I started by turning the EQ off and trying different crossover settings. With both the sub and L&R speakers set to 80Hz, the large bump reappeared between 85hz-125hz. Out of curiosity, I started raising the crossover point for the L&R speakers while leaving the sub at 80Hz.

    This is the response I achieved with the sub set at 80Hz, L&R set to 150hz, and the EQ off. (includes Rat Shack meter corrections)

    16Hz........80db
    18..........80
    20..........77.5
    22..........76
    25..........77
    28..........78
    31.5........79
    36..........79
    40..........78
    45..........76
    50..........76
    56..........76
    63..........73
    71..........72
    80..........75
    89..........75
    100.........76
    111.........74
    125.........71
    143.........71
    160.........71
    201.........71
    254.........71
    320.........72
    403.........69
    507.........71
    640.........73
    806.........73
    1150........75

    Above 1150hz the response remains pretty flat around 73db up to 10khz then rolls off smoothly up to 20khz.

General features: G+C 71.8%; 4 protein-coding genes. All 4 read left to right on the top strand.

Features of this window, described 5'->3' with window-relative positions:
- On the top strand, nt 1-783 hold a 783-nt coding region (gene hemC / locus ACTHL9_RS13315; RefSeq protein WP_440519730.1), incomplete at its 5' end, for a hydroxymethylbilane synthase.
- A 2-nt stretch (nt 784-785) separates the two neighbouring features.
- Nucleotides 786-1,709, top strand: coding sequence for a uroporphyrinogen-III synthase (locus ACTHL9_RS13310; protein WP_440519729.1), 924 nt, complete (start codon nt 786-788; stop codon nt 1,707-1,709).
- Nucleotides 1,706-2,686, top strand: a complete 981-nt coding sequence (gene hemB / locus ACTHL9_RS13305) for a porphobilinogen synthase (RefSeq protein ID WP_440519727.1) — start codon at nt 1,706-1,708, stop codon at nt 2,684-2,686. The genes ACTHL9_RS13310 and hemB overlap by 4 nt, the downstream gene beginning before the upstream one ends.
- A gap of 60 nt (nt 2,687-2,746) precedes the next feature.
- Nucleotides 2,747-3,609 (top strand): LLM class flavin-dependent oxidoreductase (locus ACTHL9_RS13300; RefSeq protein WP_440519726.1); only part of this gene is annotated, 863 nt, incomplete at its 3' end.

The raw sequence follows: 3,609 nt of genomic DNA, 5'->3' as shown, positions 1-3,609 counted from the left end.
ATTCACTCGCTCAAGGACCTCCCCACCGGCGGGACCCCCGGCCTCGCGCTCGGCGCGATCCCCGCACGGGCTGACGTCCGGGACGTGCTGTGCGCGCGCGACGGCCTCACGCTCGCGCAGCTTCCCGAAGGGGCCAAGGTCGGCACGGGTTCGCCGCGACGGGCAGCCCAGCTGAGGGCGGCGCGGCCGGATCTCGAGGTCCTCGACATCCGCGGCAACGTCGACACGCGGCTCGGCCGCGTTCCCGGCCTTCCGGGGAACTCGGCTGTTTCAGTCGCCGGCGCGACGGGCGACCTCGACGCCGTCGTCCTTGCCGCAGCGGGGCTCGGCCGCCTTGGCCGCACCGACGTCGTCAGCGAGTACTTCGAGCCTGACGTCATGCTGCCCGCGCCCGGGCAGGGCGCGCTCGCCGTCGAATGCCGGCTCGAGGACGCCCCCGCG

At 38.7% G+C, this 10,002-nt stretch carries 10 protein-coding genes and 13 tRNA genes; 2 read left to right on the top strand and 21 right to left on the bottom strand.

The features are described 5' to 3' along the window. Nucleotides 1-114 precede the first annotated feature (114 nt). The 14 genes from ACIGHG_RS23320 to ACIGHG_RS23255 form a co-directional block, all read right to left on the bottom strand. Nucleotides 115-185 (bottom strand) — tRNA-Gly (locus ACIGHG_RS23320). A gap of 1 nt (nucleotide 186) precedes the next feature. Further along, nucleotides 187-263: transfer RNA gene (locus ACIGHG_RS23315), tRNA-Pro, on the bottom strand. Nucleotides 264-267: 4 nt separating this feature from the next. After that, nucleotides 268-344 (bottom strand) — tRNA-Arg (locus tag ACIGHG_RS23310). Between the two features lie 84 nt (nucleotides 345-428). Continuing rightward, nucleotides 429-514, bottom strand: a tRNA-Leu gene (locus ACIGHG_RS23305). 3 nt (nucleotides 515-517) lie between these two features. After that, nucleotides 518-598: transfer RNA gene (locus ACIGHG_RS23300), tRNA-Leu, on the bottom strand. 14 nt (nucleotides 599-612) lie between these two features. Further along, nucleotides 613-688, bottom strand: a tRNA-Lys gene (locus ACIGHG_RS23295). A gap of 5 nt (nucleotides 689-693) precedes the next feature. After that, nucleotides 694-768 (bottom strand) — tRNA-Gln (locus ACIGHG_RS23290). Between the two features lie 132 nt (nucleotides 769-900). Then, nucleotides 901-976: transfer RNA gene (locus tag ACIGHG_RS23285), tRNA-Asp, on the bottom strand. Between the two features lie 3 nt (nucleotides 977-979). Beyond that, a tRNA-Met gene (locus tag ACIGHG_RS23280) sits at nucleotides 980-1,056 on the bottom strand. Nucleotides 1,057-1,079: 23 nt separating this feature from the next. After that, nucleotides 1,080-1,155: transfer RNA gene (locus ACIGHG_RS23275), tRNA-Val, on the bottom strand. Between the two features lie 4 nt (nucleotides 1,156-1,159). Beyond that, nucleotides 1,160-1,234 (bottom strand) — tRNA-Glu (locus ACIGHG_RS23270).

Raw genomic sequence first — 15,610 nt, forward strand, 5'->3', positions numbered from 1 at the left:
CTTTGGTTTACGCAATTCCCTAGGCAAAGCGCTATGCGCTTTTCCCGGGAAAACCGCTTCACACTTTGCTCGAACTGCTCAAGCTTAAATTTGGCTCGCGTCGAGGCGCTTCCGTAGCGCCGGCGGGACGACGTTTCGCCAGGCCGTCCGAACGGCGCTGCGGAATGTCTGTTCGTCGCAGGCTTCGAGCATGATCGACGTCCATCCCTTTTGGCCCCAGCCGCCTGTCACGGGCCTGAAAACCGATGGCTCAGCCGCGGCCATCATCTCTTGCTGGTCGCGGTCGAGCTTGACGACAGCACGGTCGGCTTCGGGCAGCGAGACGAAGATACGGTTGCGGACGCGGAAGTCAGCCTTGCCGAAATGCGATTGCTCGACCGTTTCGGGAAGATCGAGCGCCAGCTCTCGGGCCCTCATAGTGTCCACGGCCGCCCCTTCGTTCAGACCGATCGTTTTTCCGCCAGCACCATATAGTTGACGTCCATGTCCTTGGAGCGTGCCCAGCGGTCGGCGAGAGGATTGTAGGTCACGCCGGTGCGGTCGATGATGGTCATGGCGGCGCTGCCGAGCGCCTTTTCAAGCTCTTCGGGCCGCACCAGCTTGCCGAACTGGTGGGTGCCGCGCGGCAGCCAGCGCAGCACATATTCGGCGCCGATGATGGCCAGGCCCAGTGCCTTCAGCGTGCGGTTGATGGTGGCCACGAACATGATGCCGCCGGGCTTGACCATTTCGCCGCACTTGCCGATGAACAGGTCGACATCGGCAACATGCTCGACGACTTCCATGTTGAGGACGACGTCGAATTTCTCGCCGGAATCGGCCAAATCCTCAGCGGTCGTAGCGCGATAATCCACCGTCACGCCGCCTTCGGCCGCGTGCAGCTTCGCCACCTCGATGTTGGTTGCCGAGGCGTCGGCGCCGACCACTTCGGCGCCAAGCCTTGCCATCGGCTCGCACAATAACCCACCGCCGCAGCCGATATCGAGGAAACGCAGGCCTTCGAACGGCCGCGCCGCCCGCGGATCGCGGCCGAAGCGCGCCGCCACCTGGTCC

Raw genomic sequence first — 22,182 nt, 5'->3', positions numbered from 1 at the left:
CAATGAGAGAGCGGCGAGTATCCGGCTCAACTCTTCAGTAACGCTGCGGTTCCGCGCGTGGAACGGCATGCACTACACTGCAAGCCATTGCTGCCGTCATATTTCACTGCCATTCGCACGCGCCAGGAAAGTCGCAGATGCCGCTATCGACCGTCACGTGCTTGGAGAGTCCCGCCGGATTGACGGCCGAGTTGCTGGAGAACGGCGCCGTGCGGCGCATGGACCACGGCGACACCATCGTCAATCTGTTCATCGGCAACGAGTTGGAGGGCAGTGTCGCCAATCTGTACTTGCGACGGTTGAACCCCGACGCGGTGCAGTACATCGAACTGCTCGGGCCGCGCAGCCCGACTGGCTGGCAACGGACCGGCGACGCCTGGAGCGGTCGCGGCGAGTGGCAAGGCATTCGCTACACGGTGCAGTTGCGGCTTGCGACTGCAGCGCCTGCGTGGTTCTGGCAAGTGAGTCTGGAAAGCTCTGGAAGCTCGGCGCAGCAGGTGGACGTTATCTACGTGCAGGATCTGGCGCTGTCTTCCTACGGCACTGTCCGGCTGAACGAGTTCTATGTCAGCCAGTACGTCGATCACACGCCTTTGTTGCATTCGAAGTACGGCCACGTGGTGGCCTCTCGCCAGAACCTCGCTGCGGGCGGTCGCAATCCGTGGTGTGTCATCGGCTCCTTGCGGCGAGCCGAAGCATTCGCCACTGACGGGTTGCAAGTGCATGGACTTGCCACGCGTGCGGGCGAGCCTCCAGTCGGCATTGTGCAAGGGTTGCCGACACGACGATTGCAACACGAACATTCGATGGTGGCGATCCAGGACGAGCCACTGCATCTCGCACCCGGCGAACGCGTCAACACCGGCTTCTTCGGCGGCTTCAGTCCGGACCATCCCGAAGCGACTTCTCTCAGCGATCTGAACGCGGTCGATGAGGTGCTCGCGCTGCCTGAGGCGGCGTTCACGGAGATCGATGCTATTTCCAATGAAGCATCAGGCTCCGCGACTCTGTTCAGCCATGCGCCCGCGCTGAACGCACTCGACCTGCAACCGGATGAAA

A few things I observed this time.....

    I was surprised that setting the L&R crossover points to 150hz didn't result in a large hole between 80hz-150hz. As a matter of fact, it seems to have tamed the very large bump I was experiencing between 85hz-125hz without having to use the equalizer as before.

    Also, when using the equalizer to tame the large bump, I was ending up with a depression between 125hz-300hz as pointed out by Wayne. Looking at the graph I drew, it seems that depression has been improved considerably.

    I did some listening and didn't notice any holes between the sub and the main speakers. I'm sure if I used some specific sine waves I might be able to find some narrow ones, but I'm not sure if I should be concerned about it.